Ascension Thursday Homily
Feast of the Ascension of the Lord | Fr David McLean explains the significance of the Ascension and tells us not to underestimate its importance for our salvation.
The Feast of the Ascension obviously falls between the beginning of Easter season with Easter Sunday itself and the conclusion of Eastertide on Pentecost Sunday. Perhaps it can seem to have a lower profile than Easter Sunday and Pentecost, because it falls in the middle in that way: it suffers a squeeze. That, however, would be down to human perception, which can of course be faulty. The significance of the Ascension should not be underestimated and is crucial to appreciating the incarnation and the human hope for salvation.
The significance of the Ascension is fully appreciated in the world of art. Some Ascension art can be underwhelming, such as a pair of feet portrayed on the ceiling of a Church. You are supposed to look up, see these feet sticking out of the ceiling, and realise it is a portrayal of Jesus ascending. It probably works to some extent. More inspiring art though helps us conceive the human and divine Jesus going before us to his Father in heaven. He is going to the divine realm where he belongs, but depictions of his physical ascent remind us that he is human like us, and where he goes we can hope to follow.
Images of Jesus’s physical ascent serves as a final declaration of Jesus’ humanity. Jesus has real physical presence in this world and in heaven. They say to us that Jesus ascended to heaven with his humanity, and not just his divinity. Jesus is a human being who is already with the Father in heaven. There is a union of God and humanity in heaven. If one human being is in heaven, it is possible for others.
The Ascension of Jesus is the beginning of our salvation. Where Jesus has gone, we hope to follow. Even the bad art works. All we need to do is follow the feet. Perhaps, however, the beauty and inspiration of good art is more likely to encourage us to make a leap of the imagination and grasp the divine realities.
Also, if the Ascension is about a real human being with the Father in heaven, then it also reminds that in Jesus, God was present with us here. The Ascension marks the last appearance of Christ among us. Perhaps those feet are supposed to remind us that he was really with us. The Feast of the Ascension provides reassurance on two fronts. Yes, human beings really can be with the Father in heaven. Yes, God really was here with us.
The Ascension certainly seems to have reassured the apostles. Afterwards they went out to the whole world and ‘preached everywhere’, confident that the Lord was still with them despite his physical departure. Jesus promised the apostles and us that he would be with us always, and that he would send the Holy Spirit to witness to the truth.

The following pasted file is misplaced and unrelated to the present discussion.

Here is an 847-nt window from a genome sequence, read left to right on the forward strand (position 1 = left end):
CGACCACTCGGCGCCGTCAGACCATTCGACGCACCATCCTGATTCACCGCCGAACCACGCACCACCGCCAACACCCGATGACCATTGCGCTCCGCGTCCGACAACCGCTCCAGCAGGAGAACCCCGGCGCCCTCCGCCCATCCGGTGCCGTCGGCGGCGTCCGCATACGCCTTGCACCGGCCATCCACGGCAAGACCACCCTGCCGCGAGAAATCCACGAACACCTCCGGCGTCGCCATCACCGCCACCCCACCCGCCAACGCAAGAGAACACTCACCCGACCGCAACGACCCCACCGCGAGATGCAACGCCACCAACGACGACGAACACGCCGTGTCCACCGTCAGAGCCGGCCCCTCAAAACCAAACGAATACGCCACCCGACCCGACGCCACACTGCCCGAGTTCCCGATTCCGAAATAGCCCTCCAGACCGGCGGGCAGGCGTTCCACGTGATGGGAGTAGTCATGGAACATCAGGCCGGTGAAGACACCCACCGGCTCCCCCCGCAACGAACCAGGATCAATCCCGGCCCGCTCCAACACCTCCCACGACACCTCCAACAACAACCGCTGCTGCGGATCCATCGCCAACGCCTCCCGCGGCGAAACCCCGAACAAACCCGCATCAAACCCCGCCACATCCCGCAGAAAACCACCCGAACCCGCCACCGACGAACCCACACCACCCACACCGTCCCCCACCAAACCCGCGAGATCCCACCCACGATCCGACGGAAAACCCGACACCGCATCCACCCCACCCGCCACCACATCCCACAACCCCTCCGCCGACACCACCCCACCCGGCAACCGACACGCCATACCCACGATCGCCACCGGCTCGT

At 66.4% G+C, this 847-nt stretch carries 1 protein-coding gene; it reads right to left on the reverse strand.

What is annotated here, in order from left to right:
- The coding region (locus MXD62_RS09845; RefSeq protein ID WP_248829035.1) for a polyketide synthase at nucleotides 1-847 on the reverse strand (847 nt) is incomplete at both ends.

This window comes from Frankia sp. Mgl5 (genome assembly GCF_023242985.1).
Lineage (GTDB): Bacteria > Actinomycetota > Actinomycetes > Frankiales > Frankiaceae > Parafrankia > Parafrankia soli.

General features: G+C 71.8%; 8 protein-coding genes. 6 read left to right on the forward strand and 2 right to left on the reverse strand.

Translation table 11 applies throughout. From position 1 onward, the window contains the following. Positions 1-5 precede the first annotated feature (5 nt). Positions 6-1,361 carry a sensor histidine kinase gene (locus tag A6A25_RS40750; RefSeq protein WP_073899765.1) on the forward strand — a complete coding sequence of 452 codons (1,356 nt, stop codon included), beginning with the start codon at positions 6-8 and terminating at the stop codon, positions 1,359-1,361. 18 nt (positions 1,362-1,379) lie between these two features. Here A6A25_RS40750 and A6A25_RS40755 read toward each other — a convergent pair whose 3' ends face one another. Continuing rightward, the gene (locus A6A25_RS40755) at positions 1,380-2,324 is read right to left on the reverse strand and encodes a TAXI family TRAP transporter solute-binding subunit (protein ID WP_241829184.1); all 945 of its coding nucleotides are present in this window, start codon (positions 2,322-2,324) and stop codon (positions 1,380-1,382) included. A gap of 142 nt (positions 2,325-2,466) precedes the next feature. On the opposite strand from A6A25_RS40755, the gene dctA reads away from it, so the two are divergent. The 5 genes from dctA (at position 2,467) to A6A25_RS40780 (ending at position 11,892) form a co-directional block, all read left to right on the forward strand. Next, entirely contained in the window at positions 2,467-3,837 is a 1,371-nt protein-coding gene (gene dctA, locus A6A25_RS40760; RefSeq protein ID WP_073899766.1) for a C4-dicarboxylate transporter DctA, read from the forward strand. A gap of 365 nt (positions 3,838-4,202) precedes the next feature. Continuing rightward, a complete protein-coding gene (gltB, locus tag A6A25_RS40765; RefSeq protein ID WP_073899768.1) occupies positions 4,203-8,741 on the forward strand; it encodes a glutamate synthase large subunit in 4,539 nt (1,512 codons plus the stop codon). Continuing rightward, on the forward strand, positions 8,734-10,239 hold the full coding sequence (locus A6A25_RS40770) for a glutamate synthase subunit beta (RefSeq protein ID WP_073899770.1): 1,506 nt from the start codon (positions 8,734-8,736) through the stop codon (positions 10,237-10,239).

Jesus’ human body may be in heaven, but there is a sense in which his body continues here, and that is the body of Christ that is his Church. We make up the body of Christ and make Jesus present in our communion together. And the Holy Spirit resides with us. So perhaps, in that pair of feet we can envisage humanity united with God in heaven, the divine Jesus who was with us here, and the Christ who continues to be present in our Church. If the image of the feet helps us appreciate all that, then they serve their purpose.
Could we have Easter, or even the entire Gospel message, without the Ascension? An argument can perhaps be made in favour, but it is more likely that the Ascension is a crucial part of Easter. On Easter Sunday we celebrate reconciliation, victory over sin, and Jesus’s resurrection. That doesn’t finish the story and would be a premature ending. Jesus belongs with his Father. We need to know that we are not abandoned. We need to know what our salvation story is. That is where the Ascension comes in. A divine Jesus ascends to be with his Father where he belongs, but he is also human. If it is possible for the human Jesus, then it is possible for us. Jesus tells us he has ‘gone before’, implying that we are to follow.
The efficacy of the incarnation still does not end there. Once there, Jesus is still a human being sitting next to his Father heaven. A human being who can intercede for us with the Father. Jesus also ascends to heaven to inherit his kingdom, the kingdom of peace and justice that he promised us. We don’t only have Jesus interceding for us, but we have that kingdom to look forward to. With the coming of the Holy Spirit at Pentecost, God accompanies us on our journey to that divine kingdom. The Ascension is a crucial part of the Easter story and our path to salvation.
Readings: Acts 1:1-11 | Eph 4:1-13 | Mark 16:15-20
Photograph by Fr Lawrence Lew OP of the one of the carved panels in the reredos of the chapel in the Dominican House of Studies, Washington DC.